I did a little research and found a dealer in Los Angeles who sold several SX models on eBay brand new for $129.95 plus $17.35 shipping for a total of $147.30 to my door! What intrigued me most about the guitar was that it had a cool futuristic shape, yet sported two P-90-style pickups. I’m tired of all the Strat and Les Paul copies out there, so it’s refreshing to see a company come up with a new design that still has a retro look to it. I had a choice of a few colors, but I chose the cream with white pickguard.
From the time I hit Buy It Now, it took less than a week to receive the guitar, which was impressive since I live at the other end of the country in North Carolina. It arrived intact and was well packed (no case). I took it out of the box and handily belted out some licks on it. The guitar balanced well on my knee, had nice low action, and felt comfortable in my hands. I could bend strings easily with the jumbo frets, and without hardly any fret buzz. When plugged into an amp, I was somewhat shocked by how good it sounded. I expected some weenie sounding pickups but was treated instead to a full, rich sound that came darn close to real-deal P-90s. Impressive! In fact, when I sat out on my deck and played through a Vox DA5 amp, I couldn’t put it down! It was also agreeable with any amp I threw at it, including a Rivera Clubster 45 and Fender Blues Junior.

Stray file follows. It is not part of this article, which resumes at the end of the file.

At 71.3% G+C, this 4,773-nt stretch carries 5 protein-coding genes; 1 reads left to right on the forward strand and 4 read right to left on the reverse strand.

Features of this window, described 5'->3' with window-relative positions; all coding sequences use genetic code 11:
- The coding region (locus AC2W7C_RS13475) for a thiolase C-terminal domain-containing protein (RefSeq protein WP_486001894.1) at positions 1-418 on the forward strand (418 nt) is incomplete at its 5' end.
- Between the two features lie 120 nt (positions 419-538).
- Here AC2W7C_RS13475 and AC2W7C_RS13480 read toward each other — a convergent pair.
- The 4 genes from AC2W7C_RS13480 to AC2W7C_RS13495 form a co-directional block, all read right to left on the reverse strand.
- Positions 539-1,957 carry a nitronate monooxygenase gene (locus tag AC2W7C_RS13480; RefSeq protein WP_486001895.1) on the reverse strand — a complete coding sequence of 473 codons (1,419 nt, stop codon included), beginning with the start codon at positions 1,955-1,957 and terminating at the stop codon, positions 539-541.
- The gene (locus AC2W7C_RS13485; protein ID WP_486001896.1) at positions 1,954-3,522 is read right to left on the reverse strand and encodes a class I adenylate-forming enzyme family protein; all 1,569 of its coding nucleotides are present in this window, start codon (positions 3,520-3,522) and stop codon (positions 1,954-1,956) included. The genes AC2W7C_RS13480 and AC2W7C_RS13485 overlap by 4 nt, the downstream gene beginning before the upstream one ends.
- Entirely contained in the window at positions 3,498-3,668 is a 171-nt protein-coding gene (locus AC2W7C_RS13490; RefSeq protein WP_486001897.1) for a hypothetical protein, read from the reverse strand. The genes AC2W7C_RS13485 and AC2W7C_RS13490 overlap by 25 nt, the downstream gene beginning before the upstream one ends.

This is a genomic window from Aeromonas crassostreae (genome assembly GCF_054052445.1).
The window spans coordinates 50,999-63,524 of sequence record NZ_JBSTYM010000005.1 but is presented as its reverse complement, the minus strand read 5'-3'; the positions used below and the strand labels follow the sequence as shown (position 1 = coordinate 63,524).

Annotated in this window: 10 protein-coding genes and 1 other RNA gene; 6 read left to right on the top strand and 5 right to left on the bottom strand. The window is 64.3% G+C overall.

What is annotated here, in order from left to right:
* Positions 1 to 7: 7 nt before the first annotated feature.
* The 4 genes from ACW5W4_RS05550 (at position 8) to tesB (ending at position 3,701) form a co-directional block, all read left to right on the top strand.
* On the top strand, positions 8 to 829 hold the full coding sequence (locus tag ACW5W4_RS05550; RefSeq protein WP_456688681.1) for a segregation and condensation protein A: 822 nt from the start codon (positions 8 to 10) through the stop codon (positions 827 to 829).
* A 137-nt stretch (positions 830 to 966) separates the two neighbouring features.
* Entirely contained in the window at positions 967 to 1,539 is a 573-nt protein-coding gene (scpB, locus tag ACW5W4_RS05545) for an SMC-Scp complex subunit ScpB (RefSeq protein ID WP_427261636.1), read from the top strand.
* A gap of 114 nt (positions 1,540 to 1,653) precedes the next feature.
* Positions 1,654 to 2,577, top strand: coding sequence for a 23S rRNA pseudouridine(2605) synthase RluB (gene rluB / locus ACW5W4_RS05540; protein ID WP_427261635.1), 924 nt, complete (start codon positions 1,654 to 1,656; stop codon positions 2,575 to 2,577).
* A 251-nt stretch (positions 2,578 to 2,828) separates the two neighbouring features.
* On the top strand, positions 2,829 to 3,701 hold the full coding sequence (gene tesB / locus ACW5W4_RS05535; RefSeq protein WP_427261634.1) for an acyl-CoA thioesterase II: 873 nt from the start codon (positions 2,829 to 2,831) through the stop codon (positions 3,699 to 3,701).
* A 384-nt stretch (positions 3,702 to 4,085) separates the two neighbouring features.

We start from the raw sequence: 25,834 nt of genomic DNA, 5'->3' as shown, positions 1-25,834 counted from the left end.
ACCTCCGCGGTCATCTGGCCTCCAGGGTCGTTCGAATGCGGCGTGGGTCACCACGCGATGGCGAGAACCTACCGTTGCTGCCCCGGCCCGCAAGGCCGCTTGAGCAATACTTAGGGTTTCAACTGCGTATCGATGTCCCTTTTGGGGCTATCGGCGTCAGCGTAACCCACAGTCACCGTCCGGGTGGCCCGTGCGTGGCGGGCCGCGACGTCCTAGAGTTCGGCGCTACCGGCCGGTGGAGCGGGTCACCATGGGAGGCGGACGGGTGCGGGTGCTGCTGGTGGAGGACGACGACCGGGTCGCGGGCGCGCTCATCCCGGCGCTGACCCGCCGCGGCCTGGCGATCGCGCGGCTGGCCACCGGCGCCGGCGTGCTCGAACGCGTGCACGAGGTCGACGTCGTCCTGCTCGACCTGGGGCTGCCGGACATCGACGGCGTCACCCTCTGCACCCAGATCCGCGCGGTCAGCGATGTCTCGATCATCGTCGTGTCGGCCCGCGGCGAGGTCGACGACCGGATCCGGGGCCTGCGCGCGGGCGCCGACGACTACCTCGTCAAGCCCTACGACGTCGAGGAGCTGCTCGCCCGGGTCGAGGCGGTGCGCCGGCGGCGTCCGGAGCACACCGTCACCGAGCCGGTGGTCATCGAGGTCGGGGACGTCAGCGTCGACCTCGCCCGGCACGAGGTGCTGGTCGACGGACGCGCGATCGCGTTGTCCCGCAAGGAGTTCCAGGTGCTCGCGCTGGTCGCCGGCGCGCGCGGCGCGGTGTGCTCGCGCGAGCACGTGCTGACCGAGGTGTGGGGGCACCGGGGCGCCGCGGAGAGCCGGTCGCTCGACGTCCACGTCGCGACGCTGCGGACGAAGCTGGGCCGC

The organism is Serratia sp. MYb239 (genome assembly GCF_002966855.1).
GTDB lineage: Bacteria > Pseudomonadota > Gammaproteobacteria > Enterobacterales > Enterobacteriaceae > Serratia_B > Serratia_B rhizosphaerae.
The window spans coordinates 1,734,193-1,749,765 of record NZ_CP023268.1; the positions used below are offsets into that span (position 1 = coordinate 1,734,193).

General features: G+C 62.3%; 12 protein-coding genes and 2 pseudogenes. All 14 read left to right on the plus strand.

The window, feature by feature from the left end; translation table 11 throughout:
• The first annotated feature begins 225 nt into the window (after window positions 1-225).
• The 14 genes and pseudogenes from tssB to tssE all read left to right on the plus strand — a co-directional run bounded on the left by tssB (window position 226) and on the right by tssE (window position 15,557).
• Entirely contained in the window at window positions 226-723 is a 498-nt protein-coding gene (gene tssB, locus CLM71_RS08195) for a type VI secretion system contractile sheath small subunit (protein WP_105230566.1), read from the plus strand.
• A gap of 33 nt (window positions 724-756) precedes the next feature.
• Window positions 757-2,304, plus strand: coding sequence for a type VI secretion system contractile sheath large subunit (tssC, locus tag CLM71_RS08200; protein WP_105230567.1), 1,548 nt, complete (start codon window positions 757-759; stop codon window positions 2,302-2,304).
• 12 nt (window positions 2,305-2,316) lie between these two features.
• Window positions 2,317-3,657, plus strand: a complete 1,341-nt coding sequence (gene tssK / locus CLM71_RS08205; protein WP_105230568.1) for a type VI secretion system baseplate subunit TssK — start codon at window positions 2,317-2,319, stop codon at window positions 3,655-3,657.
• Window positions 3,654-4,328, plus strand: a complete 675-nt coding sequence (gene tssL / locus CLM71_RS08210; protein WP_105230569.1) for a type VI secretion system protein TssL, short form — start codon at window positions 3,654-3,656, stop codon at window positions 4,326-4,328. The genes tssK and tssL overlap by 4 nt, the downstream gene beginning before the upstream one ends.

On the down side, the springs supporting the pickups were not strong enough to keep them properly seated. Sometimes I had to push in on the pickup a few times and release to have it pop back to normal. The frets were also poking out a tad on the edges of the fretboard, and could have been dressed better. But that’s nit picking. My criteria for a new guitar is simply this: Could I actually play a gig with this guitar? The answer is yes, assuming it was a blues gig. This thing is a blues machine.
I keep wondering how SX can make a guitar like this and sell it so doggone cheap. I mean, $147 only buys a nice pedal or pays off a traffic ticket these days. But I predict that in 10 years these guitars will start appreciating in value. In 30 years they’ll start to be collectable. And in 50 years, who knows? They may be as expensive as a summer home.